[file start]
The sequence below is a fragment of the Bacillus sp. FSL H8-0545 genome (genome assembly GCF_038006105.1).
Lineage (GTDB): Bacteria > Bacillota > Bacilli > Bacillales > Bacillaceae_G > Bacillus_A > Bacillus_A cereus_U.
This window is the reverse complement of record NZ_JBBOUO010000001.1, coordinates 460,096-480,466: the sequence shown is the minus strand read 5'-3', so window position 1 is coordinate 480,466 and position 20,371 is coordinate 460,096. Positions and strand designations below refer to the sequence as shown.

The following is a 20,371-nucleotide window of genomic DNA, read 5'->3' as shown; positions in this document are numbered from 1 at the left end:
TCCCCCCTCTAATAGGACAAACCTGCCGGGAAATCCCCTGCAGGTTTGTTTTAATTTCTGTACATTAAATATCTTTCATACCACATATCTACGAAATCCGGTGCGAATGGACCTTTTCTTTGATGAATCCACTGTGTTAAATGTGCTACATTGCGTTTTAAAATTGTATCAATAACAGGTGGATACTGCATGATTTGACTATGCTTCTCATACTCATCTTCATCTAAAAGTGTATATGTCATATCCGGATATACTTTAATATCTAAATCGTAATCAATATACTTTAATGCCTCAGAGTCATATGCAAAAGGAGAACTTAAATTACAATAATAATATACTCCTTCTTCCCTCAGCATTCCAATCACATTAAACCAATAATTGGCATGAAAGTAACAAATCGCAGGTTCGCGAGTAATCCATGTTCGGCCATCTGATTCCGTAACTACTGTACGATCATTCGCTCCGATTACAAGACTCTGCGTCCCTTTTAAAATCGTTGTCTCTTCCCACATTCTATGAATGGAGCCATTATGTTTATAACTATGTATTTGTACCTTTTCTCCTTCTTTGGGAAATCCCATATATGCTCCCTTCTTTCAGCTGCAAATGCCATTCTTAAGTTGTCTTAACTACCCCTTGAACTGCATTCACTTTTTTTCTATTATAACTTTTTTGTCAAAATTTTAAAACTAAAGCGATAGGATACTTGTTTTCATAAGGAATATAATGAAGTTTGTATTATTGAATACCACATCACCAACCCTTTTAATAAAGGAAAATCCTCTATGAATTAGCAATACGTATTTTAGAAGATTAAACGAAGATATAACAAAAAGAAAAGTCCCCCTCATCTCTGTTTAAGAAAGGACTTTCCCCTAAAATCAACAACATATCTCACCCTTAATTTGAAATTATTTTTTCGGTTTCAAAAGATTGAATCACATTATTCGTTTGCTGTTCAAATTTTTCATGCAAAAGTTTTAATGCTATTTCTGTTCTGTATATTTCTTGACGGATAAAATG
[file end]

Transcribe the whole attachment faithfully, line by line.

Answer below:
The sequence below is a fragment of the Bacillus sp. FSL H8-0545 genome (genome assembly GCF_038006105.1).
Lineage (GTDB): Bacteria > Bacillota > Bacilli > Bacillales > Bacillaceae_G > Bacillus_A > Bacillus_A cereus_U.
This window is the reverse complement of record NZ_JBBOUO010000001.1, coordinates 460,096-480,466: the sequence shown is the minus strand read 5'-3', so window position 1 is coordinate 480,466 and position 20,371 is coordinate 460,096. Positions and strand designations below refer to the sequence as shown.

The following is a 20,371-nucleotide window of genomic DNA, read 5'->3' as shown; positions in this document are numbered from 1 at the left end:
TCCCCCCTCTAATAGGACAAACCTGCCGGGAAATCCCCTGCAGGTTTGTTTTAATTTCTGTACATTAAATATCTTTCATACCACATATCTACGAAATCCGGTGCGAATGGACCTTTTCTTTGATGAATCCACTGTGTTAAATGTGCTACATTGCGTTTTAAAATTGTATCAATAACAGGTGGATACTGCATGATTTGACTATGCTTCTCATACTCATCTTCATCTAAAAGTGTATATGTCATATCCGGATATACTTTAATATCTAAATCGTAATCAATATACTTTAATGCCTCAGAGTCATATGCAAAAGGAGAACTTAAATTACAATAATAATATACTCCTTCTTCCCTCAGCATTCCAATCACATTAAACCAATAATTGGCATGAAAGTAACAAATCGCAGGTTCGCGAGTAATCCATGTTCGGCCATCTGATTCCGTAACTACTGTACGATCATTCGCTCCGATTACAAGACTCTGCGTCCCTTTTAAAATCGTTGTCTCTTCCCACATTCTATGAATGGAGCCATTATGTTTATAACTATGTATTTGTACCTTTTCTCCTTCTTTGGGAAATCCCATATATGCTCCCTTCTTTCAGCTGCAAATGCCATTCTTAAGTTGTCTTAACTACCCCTTGAACTGCATTCACTTTTTTTCTATTATAACTTTTTTGTCAAAATTTTAAAACTAAAGCGATAGGATACTTGTTTTCATAAGGAATATAATGAAGTTTGTATTATTGAATACCACATCACCAACCCTTTTAATAAAGGAAAATCCTCTATGAATTAGCAATACGTATTTTAGAAGATTAAACGAAGATATAACAAAAAGAAAAGTCCCCCTCATCTCTGTTTAAGAAAGGACTTTCCCCTAAAATCAACAACATATCTCACCCTTAATTTGAAATTATTTTTTCGGTTTCAAAAGATTGAATCACATTATTCGTTTGCTGTTCAAATTTTTCATGCAAAAGTTTTAATGCTATTTCTGTTCTGTATATTTCTTGACGGATAAAATG